Also Dosent help her elderly neighbours are doing same and one even went to the beach for a holiday it’s a little frustrating this week as quite a few people we know are high risk and don’t seem to care and they are making out our family is over reacting x

in reply to Afrohair

Hi Afrohair. Well stick to your guns and don't let other people wear you down so that you compromise your own safety. Your mum is important, of course she is, but what's most important at the moment is your safety and the safety of your unborn baby, the kids and your partner. There are loads of people out there who are just going to do as they wish, but you don't have to be harassed into joining them. Keep yourselves safe, first and foremost! 🙏

happytulip profile image

I think regarding the "rules" if your mum lives alone she can "bubble" with one other household which can include overnight stays.

I think this has been put in place so that people living alone are less lonely but are only exposed to the people within one bubbling household to reduce the risk of being in contact with multiple people of multiple households.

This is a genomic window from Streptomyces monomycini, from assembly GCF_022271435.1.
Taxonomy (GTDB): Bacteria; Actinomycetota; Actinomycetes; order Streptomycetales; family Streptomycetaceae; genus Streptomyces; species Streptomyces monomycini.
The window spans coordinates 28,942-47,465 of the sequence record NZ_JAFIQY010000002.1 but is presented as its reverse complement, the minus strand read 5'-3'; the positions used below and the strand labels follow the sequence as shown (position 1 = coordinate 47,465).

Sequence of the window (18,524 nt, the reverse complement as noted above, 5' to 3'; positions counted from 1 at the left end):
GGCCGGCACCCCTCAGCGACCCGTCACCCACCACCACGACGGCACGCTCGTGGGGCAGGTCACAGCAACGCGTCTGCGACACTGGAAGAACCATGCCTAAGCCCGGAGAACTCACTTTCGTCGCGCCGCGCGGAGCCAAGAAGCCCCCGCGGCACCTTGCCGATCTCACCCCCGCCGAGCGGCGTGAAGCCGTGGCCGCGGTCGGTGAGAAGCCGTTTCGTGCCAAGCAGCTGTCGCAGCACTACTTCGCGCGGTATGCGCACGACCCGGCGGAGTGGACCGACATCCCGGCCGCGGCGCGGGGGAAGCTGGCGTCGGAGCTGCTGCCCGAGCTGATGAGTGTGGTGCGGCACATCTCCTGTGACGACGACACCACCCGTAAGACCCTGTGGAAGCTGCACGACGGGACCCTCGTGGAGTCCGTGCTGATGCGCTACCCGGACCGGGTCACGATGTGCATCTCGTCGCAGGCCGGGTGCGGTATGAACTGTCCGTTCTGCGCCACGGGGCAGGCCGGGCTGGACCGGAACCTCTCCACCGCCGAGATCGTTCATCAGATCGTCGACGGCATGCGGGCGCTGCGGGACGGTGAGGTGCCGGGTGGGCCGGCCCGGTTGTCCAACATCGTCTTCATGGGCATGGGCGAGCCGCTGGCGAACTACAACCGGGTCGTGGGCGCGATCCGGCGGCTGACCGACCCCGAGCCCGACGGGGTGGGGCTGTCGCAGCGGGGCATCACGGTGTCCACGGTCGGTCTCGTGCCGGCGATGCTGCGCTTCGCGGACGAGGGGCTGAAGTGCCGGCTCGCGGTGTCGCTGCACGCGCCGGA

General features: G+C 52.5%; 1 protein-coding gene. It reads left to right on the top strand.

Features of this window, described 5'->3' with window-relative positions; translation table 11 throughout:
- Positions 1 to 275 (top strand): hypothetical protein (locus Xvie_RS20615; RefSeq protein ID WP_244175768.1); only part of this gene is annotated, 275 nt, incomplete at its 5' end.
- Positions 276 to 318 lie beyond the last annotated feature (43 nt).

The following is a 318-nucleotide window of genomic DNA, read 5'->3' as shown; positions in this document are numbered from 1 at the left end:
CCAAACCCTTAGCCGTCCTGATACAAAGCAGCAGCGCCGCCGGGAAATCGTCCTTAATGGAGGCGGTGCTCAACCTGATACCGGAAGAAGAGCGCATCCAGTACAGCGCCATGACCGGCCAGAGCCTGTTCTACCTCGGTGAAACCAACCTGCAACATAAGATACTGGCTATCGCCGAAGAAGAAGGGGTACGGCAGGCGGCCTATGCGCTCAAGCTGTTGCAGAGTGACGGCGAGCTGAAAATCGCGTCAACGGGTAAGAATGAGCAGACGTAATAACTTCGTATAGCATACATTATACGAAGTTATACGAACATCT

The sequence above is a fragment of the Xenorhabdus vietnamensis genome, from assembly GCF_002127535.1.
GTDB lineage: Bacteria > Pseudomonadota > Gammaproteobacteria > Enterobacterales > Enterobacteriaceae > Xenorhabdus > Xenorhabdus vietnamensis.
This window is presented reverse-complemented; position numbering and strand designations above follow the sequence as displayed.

I'm pretty sure that those are the rules but I'm happy to be corrected.

Visits outside are slightly different I think and she can meet up with more people.

It's complex because as someone says if your mother suffers with dementia then the stimulation of visitors may possibly outweigh the risk of her being isolated. It's a difficult judgement call.

Bee-bop profile image

Hi Afrohair,

This sounds quite stressful for you! Can you message some of the people who are visiting at all to say to be extra careful around mum? To take sanitizer etc and to make sure they are well before visiting , make sure they wash hands, wipe down after themselves in the bathroom etc?

Afrohair profile image
Afrohair in reply to Bee-bop

Hiya love no I can’t as I’m not in touch with them it is quite annoying x

Bee-bop profile image
Bee-bop in reply to Afrohair

Very frustrating!

Agoodenough profile image

People with dementia are struggling with the concept of lockdown for obvious reasons. How old is your mother and does she live alone? If you don’t mind me asking?